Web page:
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Kegerise v. Susquehanna Township School District

United States District Court, M.D. Pennsylvania

November 2, 2017

DR. SUSAN M. KEGERISE, Plaintiff
v.
SUSQUEHANNA TOWNSHIP SCHOOL DISTRICT, et al. Defendants

          MEMORANDUM

          WILLIAM W. CALDWELL, UNITED STATES DISTRICT JUDGE.

         I. Introduction

         Defendants have moved us to stay this action until the Pennsylvania Supreme Court decides an appeal in a related state-law mandamus case. For the reasons set forth below, we will deny the motion.

         II. Background

         Plaintiff is Dr. Susan M. Kegerise, the former superintendent of the Susquehanna Township School District. The defendants are the School District; two members of the District's School Board, Jesse Rawls, Sr., and Mark Y. Sussman; and a former member of the Board, Carol L. Karl. Plaintiff filed this lawsuit asserting various federal claims mainly seeking redress for what she alleges was her improper discharge from her position as superintendent, including a claim that she was constructively discharged. The Board took the position that the claim of constructive discharge was also a resignation and so accepted that alleged resignation shortly after the federal suit was filed.

         On April 24, 2014, about two days after the Board's action, Kegerise filed a mandamus action in state court against eight members of the School Board in their official capacities, seeking reinstatement to her position. The trial court agreed with her and reinstated her as superintendent, including a requirement that she receive back pay and benefits. On appeal, with one member of the three-member panel dissenting, the Pennsylvania Commonwealth Court affirmed the trial court, holding that Plaintiff could invoke mandamus to be reinstated to her position. See Kegerise v. DelGrande, 147 A.3d 930, 940 (Pa. Commw. Ct. 2016). Part of the court's reasoning was that a person could claim to have been constructively discharged from her position without actually having resigned the position. Id. at 934-35. The court also found that Kegerise had a clear right to reinstatement, thereby making mandamus relief appropriate, because, having been elected superintendent (and not having resigned), she had certain statutory obligations and a clear legal right to perform them, so that the Board had a corresponding duty to reinstate her. Id. at 938-39 and n.10.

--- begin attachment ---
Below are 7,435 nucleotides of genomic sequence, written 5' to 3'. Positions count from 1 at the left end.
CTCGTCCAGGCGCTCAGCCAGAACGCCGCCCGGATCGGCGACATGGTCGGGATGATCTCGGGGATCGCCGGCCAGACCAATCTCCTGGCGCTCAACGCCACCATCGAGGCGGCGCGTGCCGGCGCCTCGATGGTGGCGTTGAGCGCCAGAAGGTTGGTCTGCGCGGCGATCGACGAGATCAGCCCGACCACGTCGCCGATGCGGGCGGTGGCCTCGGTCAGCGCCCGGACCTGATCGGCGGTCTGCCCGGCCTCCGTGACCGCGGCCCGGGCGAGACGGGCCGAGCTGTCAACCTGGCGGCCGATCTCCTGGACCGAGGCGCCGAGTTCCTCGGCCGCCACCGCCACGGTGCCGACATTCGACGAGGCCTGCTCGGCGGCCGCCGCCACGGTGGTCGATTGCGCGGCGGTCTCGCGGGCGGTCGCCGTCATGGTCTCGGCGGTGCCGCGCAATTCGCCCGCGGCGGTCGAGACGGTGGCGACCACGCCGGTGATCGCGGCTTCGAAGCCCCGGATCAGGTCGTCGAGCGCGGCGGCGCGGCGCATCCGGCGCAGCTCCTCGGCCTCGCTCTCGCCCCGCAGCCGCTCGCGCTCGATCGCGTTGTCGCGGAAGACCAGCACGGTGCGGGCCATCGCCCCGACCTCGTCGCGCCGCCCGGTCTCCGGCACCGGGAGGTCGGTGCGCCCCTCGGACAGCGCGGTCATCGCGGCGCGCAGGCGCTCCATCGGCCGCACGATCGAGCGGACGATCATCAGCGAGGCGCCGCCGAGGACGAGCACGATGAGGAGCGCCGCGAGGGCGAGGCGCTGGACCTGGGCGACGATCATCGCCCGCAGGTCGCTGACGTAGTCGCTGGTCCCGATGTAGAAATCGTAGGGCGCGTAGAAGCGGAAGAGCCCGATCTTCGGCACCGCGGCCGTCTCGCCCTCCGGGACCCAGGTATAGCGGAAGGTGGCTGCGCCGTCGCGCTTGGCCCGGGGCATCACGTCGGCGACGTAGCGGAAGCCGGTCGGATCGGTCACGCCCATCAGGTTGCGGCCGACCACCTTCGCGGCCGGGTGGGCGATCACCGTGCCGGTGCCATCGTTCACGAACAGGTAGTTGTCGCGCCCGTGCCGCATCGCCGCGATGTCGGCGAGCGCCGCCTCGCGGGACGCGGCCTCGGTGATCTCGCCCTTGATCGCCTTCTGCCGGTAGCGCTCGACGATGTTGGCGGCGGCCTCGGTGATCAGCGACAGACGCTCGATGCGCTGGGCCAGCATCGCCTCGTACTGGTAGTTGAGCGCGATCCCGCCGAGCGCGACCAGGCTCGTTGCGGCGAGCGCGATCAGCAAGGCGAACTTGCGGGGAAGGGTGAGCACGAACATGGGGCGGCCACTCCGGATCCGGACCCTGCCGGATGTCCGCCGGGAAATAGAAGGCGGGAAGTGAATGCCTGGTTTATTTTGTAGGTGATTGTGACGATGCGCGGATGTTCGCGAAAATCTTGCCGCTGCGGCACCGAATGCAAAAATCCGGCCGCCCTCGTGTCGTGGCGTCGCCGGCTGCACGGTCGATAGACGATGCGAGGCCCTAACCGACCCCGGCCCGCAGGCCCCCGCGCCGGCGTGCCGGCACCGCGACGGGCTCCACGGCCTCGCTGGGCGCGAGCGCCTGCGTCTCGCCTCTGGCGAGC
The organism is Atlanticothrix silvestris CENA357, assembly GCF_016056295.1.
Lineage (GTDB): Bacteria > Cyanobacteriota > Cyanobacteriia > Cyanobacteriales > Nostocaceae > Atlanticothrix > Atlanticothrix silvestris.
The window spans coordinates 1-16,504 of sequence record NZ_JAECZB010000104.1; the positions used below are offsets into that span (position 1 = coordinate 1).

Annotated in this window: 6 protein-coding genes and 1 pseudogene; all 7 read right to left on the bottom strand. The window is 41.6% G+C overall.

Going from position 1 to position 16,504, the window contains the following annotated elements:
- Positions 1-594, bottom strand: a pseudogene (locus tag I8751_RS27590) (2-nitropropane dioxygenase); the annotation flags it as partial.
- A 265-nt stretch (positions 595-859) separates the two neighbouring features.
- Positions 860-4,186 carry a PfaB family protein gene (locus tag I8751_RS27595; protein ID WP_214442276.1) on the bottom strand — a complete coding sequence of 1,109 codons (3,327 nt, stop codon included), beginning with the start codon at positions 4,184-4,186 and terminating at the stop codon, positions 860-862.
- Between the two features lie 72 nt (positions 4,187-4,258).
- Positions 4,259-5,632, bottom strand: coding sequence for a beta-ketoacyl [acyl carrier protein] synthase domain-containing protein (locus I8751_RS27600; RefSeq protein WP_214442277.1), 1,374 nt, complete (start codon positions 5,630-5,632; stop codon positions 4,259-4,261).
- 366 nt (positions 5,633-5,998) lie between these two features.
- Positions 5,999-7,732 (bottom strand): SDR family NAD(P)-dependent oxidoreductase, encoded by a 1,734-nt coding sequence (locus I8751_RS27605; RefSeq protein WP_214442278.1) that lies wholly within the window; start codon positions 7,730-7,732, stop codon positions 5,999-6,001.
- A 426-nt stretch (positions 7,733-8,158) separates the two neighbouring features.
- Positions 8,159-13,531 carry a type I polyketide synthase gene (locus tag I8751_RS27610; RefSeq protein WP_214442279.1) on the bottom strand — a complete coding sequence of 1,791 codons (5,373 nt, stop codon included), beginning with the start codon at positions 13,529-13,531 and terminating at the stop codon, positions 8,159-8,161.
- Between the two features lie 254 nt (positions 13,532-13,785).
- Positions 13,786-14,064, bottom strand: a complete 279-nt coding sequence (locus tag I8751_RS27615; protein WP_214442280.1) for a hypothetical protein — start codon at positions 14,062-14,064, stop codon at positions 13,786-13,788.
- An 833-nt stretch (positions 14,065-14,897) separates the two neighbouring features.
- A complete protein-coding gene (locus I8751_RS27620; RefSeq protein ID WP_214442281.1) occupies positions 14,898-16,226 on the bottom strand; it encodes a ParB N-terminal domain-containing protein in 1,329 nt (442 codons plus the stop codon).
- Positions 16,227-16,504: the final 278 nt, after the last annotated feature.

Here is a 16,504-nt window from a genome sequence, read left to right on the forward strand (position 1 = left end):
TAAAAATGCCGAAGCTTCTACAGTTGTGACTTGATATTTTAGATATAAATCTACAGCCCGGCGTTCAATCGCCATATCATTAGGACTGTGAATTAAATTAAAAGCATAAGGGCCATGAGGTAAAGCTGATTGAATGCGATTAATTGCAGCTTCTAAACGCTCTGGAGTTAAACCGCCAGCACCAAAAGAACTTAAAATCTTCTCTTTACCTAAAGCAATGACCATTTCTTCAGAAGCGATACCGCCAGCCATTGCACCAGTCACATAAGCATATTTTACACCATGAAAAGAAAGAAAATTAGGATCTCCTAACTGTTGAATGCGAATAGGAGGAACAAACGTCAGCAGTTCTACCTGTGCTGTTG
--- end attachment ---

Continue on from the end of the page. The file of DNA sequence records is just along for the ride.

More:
On May 17, 2017, the Pennsylvania Supreme Court granted a petition for allowance of appeal to review the Commonwealth Court's decision. That appeal has been briefed and oral argument has been set for November 29, 2017. (Doc. 170).

         In regard to the instant action, Plaintiff initiated it by filing an original complaint on April 17, 2014. She then filed an amended complaint as of right, asserting ten causes of action. Defendants moved to dismiss all of the claims. In a memorandum and order of January 7, 2015, we dismissed some of the claims and granted leave to amend one of the dismissed claims, a retaliation claim under the Family and Medical Leave Act (FMLA), 29 U.S.C. §§ 2601-2654. See Kegerise v. Susquehanna Twp. Sch. Dist., No. 14-CV-747, 2015 WL 106528, at *18 (M.D. Pa. Jan. 7, 2015).[1]